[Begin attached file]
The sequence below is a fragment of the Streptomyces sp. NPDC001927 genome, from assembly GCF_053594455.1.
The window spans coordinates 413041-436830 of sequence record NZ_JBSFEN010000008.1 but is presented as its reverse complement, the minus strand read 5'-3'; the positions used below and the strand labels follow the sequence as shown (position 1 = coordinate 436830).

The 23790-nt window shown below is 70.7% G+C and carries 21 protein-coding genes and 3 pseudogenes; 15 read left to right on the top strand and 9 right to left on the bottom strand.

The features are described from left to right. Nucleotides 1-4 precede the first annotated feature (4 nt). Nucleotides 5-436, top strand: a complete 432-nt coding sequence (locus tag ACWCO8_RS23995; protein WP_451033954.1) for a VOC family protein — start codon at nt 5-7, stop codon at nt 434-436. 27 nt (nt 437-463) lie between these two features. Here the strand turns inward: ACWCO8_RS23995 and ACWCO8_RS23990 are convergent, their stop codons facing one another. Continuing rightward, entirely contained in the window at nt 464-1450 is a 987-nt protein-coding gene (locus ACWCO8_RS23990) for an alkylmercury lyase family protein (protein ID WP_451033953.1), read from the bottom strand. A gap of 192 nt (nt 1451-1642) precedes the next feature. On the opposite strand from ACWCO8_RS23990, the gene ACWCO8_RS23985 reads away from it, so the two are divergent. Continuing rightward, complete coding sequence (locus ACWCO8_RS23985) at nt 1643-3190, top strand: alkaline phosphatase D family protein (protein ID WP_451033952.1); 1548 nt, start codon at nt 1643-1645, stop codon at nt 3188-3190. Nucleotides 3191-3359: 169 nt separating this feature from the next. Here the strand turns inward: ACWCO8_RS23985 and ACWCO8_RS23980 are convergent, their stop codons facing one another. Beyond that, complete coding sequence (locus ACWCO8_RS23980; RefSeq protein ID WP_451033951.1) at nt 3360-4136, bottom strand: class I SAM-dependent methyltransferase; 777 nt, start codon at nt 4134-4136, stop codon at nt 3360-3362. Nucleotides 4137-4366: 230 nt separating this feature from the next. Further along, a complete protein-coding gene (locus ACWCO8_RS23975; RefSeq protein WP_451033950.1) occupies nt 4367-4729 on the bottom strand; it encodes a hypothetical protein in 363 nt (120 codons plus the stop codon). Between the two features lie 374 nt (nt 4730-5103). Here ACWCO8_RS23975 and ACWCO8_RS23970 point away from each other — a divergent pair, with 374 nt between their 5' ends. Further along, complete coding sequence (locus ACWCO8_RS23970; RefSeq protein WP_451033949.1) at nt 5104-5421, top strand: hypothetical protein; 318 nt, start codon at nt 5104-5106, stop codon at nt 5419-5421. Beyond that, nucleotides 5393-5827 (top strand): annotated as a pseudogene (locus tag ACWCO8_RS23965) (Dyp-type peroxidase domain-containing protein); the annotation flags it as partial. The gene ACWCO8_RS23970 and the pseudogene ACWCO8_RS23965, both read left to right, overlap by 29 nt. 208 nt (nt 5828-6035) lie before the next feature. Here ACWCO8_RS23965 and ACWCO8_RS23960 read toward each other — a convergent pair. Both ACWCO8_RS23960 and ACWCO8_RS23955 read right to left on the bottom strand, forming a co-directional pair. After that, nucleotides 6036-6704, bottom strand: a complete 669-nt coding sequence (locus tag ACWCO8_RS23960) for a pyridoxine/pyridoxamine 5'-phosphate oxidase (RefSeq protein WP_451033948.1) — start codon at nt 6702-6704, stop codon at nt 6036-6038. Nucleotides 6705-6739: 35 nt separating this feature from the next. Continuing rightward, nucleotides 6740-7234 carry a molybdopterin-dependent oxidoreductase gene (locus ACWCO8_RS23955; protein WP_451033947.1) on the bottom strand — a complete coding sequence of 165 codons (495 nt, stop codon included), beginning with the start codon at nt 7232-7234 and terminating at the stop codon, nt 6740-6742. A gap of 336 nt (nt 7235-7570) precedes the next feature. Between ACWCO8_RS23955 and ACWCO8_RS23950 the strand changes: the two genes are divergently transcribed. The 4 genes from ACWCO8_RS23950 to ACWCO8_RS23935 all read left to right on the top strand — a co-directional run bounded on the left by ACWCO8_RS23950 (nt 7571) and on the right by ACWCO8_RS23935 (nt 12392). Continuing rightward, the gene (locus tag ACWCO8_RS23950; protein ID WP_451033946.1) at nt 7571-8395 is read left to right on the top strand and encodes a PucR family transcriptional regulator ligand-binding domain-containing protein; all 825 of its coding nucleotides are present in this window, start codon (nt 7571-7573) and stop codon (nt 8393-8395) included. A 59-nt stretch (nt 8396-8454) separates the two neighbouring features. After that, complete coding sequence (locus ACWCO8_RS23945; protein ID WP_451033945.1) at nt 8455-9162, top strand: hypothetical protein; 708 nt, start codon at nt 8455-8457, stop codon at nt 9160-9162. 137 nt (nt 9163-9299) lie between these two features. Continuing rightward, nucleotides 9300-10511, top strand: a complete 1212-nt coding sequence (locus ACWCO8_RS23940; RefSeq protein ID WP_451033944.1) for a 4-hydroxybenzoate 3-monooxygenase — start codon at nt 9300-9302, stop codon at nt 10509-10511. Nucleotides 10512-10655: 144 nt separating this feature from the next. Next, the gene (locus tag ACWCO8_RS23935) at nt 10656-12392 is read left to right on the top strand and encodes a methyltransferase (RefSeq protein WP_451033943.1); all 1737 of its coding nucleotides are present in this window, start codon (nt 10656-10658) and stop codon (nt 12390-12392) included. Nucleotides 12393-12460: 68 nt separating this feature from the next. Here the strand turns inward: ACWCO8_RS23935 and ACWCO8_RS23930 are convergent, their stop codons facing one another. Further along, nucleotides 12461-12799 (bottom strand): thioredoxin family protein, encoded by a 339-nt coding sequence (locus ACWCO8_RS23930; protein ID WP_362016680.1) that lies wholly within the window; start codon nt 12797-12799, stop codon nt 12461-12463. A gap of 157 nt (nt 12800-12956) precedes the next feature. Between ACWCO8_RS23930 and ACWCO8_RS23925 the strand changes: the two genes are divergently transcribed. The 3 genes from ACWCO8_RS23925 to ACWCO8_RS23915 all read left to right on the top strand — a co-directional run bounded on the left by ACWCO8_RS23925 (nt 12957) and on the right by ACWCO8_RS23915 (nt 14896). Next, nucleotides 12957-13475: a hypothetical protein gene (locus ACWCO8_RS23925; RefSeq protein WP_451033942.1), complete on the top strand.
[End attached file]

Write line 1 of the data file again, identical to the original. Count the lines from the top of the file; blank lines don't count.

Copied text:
The sequence below is a fragment of the Streptomyces sp. NPDC001927 genome, from assembly GCF_053594455.1.